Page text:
Squirrels were another matter. She discovered three cages knocked over and a hole chewed into one of them. Not to falsely accuse squirrels, but she did find a squirrel sitting atop one of her cages when she checked on it.
Then Nine-Mile Prairie caught on fire, and the fire ended about five feet from her cages.
None of this deterred her.
Incarnato sees the eastern monarch population as one the world cannot afford to lose, with the butterflies making up about 99 percent of all North American monarchs.
“If this species’ population continues to decline and is eventually lost, we really may be actually losing an entire genetic component important to their migration, and this is also the largest population that feeds into the populations across the world,” she says. “So, for the resilience of the monarch species, it's very important to both understand and make sure this larger migrating population isn't compromised.”
A smaller population of western monarchs migrates between the states of Washington and California, and eastern monarchs feed into that population, Incarnato says. Nonmigratory monarchs can be found around the world, in places like Columbia, Cuba, Puerto Rico, Australia and parts of Europe, and they are not necessarily in danger, she says.
For the imperiled eastern monarch, though, Nebraska is, as Nebraskans like to say, “in the middle of everywhere.”
“Nebraska is really midway,” Incarnato says. “So, we see a lot of a lot of monarchs throughout the entire season, versus way north they don’t see them until later in the summer in a much shorter period, which is why Nebraska is a really cool place to study monarchs. Right in the middle.”
Nebraska also is known for quick weather changes, which Incarnato says may help her better understand how temperature variance stresses monarchs.
“If it's too hot, and a monarch is like, ‘Whoa, it feels like June,’ but it's actually October, I'm concerned that maybe they won't get the environmental triggers to migrate back down to Mexico,” she says. “They will sit here, and then all of a sudden, it's freezing rain outside. They didn’t realize they had to go back.”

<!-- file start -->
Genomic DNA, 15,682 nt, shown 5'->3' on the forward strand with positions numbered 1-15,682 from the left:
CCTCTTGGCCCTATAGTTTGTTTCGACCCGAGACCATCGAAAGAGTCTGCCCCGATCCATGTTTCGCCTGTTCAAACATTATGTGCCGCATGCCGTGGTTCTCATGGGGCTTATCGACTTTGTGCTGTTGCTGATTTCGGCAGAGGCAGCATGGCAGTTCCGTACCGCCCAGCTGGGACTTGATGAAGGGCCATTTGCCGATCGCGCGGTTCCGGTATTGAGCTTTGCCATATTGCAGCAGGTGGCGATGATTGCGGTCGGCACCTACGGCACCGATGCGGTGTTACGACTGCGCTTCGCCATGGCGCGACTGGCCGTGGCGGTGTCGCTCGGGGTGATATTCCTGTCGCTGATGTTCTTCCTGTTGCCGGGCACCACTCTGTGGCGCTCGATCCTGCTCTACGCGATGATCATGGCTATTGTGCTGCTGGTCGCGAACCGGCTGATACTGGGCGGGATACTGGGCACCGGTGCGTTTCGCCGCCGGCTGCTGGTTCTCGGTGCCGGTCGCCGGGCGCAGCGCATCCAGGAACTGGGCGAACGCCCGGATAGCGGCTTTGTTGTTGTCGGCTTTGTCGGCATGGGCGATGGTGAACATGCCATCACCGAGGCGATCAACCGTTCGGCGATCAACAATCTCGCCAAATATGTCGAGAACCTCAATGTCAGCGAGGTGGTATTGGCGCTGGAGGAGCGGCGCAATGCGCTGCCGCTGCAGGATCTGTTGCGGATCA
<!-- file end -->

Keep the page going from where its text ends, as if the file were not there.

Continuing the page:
Other scientists have questioned how she will be able to draw conclusions about wild monarchs from lab monarchs. She has responded by adding another part to her experiments by breeding wild monarchs with the lab ones.
“You can’t say they are 100 percent the same, so I try to mitigate that by rearing them outside, but I'm also going to try to mitigate that even more by introducing wild monarchs into the lab population to introduce new genes into our lab population and do the experiment again with those,” she says.
The captured monarchs and their offspring will become lab monarchs, unsafe to return to the wild.
Looking toward her own future after she graduates, she says she would like to work at a place where she can do research and engage with the public. Possibilities she lists include working at a university, a nonprofit, a museum or an organization like National Geographic, where she interned in research last year.
She says she is more interested in conservation and its management than in a particular species.
“I really just think monarchs are an excellent way to understand that,” she says. “But so are bears.”
So, could she see herself working with bears?
“Honestly, yes,” she says. “It'll be interesting to see where the conservation world leads me.”